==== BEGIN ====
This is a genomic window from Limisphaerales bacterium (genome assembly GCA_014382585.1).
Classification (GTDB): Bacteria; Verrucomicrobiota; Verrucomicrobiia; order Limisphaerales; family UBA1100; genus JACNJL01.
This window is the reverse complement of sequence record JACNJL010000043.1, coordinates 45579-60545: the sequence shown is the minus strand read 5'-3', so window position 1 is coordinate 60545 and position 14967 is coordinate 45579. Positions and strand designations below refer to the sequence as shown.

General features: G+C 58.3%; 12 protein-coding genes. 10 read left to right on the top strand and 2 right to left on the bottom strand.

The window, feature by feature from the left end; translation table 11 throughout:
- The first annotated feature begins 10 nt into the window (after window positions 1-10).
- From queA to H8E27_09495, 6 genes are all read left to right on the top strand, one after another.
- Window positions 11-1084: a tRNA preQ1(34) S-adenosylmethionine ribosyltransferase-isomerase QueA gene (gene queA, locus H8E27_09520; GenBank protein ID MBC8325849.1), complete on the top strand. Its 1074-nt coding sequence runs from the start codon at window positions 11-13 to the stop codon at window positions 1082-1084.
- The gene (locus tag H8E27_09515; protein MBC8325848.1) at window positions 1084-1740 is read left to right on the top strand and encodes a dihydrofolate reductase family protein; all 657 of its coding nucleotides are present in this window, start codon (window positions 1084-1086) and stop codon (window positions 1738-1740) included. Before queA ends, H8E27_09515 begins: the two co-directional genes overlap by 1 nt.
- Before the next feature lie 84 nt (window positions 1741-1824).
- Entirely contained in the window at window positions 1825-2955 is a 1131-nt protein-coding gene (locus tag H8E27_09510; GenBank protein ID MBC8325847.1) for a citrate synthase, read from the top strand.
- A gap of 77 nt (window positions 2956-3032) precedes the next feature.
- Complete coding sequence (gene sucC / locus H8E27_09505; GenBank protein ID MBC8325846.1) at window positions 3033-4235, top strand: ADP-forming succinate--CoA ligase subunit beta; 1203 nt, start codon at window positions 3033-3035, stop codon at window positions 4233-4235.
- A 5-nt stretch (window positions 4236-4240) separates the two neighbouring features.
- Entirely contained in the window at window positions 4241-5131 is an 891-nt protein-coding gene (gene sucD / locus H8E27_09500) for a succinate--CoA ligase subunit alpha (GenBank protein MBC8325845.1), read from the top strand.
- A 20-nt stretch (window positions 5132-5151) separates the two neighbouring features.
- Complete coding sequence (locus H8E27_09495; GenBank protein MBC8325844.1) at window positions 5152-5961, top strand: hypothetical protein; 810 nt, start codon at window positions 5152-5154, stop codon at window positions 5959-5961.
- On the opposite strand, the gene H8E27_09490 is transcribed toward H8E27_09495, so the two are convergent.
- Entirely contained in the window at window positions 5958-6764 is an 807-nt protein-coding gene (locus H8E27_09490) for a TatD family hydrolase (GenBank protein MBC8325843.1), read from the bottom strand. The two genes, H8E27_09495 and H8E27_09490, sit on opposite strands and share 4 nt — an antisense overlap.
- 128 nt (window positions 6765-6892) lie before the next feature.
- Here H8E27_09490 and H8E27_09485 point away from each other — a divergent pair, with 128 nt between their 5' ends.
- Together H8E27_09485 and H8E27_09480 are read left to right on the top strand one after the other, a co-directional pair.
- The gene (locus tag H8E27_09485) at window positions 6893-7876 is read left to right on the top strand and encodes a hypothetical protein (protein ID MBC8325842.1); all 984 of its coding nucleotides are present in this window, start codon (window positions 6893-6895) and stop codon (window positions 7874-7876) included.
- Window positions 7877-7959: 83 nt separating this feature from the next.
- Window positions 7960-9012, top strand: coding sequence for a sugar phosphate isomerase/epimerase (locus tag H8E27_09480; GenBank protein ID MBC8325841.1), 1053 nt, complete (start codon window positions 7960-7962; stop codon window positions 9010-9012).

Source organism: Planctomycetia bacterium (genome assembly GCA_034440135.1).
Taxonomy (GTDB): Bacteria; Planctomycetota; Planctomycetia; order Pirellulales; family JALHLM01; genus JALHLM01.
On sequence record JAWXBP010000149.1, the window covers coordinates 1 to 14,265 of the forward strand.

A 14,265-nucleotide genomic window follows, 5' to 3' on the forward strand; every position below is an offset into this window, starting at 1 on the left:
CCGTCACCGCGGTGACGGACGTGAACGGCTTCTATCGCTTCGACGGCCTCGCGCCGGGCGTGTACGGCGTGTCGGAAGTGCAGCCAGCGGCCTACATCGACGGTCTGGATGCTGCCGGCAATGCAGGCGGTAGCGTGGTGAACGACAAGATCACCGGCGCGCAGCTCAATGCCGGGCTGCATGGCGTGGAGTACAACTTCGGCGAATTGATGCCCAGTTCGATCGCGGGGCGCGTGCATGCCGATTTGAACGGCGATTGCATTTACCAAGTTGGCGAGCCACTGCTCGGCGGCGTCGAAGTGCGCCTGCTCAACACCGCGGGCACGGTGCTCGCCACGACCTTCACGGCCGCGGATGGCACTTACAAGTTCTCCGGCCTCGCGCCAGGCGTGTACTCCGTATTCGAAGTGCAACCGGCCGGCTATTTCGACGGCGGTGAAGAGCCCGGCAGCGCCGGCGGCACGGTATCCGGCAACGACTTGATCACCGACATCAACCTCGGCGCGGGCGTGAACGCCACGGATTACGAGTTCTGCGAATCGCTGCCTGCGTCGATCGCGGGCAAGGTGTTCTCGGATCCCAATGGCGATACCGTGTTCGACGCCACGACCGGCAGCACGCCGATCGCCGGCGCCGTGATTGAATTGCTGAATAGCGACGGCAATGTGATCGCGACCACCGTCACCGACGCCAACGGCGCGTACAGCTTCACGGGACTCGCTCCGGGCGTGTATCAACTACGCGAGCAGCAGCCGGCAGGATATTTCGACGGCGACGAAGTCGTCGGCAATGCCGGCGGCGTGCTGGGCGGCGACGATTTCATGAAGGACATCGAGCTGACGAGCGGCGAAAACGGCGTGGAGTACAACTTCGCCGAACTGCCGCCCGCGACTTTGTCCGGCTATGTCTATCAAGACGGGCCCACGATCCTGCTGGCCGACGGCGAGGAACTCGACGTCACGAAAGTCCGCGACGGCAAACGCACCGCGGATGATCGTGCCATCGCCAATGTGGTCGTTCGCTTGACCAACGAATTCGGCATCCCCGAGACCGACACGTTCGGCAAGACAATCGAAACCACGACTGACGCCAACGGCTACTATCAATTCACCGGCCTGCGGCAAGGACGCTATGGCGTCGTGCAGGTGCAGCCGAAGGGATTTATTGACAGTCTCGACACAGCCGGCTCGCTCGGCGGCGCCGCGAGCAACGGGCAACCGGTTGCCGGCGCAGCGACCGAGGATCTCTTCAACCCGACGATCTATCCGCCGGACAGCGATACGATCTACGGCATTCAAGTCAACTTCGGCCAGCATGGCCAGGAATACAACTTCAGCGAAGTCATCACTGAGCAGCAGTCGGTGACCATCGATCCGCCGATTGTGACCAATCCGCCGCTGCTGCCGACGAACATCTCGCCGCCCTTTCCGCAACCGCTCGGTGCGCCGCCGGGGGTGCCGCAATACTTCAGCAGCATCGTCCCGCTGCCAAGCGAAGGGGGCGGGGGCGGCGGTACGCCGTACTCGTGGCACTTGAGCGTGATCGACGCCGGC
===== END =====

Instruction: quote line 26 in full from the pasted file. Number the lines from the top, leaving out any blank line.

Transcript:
Source organism: Planctomycetia bacterium (genome assembly GCA_034440135.1).